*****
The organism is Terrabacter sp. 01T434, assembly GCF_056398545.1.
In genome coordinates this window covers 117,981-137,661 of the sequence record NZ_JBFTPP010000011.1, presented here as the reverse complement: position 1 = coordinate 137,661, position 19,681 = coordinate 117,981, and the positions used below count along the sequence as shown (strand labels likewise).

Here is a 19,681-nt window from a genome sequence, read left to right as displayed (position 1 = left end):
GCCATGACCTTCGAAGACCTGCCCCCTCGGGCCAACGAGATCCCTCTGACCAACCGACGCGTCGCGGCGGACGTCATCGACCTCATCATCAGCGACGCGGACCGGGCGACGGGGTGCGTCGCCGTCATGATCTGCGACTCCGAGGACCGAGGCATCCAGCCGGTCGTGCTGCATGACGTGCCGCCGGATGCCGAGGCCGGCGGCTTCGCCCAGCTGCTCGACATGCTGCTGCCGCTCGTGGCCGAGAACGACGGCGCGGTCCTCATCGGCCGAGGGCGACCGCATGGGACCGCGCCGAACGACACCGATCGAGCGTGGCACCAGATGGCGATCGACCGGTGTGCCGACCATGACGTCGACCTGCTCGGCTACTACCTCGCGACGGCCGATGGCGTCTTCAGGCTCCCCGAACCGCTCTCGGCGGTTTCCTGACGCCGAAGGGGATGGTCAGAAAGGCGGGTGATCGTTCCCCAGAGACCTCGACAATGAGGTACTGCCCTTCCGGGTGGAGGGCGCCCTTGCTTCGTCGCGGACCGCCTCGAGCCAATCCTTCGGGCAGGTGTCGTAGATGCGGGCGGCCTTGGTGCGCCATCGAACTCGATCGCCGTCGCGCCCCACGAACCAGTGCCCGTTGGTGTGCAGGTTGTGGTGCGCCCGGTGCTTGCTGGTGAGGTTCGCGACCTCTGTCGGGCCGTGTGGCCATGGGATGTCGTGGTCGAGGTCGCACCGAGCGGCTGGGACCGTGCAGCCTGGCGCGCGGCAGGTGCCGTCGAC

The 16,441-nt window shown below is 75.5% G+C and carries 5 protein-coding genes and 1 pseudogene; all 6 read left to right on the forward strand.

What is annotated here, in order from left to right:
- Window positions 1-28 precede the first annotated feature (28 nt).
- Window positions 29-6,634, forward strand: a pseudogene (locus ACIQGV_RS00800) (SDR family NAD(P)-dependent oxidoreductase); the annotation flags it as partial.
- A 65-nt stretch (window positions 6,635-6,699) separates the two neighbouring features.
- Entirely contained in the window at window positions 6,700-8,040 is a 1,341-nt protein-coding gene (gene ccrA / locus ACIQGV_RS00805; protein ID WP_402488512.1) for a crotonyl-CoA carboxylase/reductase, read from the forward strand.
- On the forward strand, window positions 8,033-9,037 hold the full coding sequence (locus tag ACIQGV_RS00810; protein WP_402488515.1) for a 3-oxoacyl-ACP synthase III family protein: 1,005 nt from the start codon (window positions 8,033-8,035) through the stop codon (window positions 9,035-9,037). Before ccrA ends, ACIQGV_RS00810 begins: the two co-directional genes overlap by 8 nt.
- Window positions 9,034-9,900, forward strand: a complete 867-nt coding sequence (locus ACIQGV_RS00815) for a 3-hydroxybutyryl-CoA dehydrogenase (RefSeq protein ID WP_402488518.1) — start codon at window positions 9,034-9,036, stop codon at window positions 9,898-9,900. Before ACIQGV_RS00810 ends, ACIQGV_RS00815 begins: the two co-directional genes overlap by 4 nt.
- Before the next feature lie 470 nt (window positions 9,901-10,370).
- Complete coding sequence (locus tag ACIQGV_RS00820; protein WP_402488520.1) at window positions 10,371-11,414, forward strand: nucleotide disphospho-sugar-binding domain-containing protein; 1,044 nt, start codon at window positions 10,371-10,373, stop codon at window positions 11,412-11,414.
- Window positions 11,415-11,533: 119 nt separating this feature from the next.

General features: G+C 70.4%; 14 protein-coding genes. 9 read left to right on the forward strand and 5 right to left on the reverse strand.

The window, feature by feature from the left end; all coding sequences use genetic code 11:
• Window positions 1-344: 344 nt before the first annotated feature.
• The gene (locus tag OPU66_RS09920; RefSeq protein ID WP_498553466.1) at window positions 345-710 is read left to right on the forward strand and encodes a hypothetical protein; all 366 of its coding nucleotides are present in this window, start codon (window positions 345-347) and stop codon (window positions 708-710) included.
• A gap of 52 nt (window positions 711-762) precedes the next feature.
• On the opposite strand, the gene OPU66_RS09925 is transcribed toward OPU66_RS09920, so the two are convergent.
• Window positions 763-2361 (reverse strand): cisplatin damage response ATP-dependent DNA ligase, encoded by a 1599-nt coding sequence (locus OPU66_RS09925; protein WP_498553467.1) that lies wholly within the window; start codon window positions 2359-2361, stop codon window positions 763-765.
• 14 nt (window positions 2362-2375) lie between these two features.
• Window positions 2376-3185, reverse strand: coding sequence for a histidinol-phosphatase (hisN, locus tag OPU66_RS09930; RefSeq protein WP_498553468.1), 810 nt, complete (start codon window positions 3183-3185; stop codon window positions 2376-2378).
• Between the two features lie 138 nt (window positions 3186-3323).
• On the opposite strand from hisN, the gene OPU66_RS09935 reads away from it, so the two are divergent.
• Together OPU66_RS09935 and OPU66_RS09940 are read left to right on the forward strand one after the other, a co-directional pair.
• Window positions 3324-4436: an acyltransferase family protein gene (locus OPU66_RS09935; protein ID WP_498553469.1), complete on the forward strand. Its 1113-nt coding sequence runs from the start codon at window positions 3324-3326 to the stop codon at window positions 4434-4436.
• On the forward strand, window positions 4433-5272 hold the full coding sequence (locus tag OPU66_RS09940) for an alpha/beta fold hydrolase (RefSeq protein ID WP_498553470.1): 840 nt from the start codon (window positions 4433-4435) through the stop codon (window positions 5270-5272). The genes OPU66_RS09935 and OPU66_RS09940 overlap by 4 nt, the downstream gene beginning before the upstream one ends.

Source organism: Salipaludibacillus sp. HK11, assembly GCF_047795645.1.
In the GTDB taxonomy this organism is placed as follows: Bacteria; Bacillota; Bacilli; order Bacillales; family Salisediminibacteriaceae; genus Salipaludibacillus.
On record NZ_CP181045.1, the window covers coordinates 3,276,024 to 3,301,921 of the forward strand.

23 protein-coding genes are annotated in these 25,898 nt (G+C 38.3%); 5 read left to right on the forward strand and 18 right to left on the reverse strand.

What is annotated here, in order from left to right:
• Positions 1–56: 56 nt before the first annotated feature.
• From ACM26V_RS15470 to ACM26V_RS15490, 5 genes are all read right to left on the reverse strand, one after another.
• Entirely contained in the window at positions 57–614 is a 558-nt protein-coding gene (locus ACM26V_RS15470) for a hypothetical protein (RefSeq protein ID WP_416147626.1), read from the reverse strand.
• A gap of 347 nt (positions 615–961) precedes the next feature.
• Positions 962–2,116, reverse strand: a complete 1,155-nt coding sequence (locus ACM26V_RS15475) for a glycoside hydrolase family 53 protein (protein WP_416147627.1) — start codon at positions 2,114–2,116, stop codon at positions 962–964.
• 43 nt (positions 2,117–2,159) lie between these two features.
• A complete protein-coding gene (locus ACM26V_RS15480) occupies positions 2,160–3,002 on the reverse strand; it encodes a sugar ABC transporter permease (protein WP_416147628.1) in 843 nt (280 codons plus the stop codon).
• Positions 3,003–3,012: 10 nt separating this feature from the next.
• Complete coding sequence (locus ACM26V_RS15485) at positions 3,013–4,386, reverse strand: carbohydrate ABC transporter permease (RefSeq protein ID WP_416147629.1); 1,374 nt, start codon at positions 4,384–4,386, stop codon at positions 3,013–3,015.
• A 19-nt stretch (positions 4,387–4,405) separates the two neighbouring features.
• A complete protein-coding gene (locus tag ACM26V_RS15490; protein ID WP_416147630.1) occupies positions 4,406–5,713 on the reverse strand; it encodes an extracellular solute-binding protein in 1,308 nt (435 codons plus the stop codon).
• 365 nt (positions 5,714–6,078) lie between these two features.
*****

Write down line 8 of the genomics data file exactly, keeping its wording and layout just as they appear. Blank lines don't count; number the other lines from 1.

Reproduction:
- Window positions 29-6,634, forward strand: a pseudogene (locus ACIQGV_RS00800) (SDR family NAD(P)-dependent oxidoreductase); the annotation flags it as partial.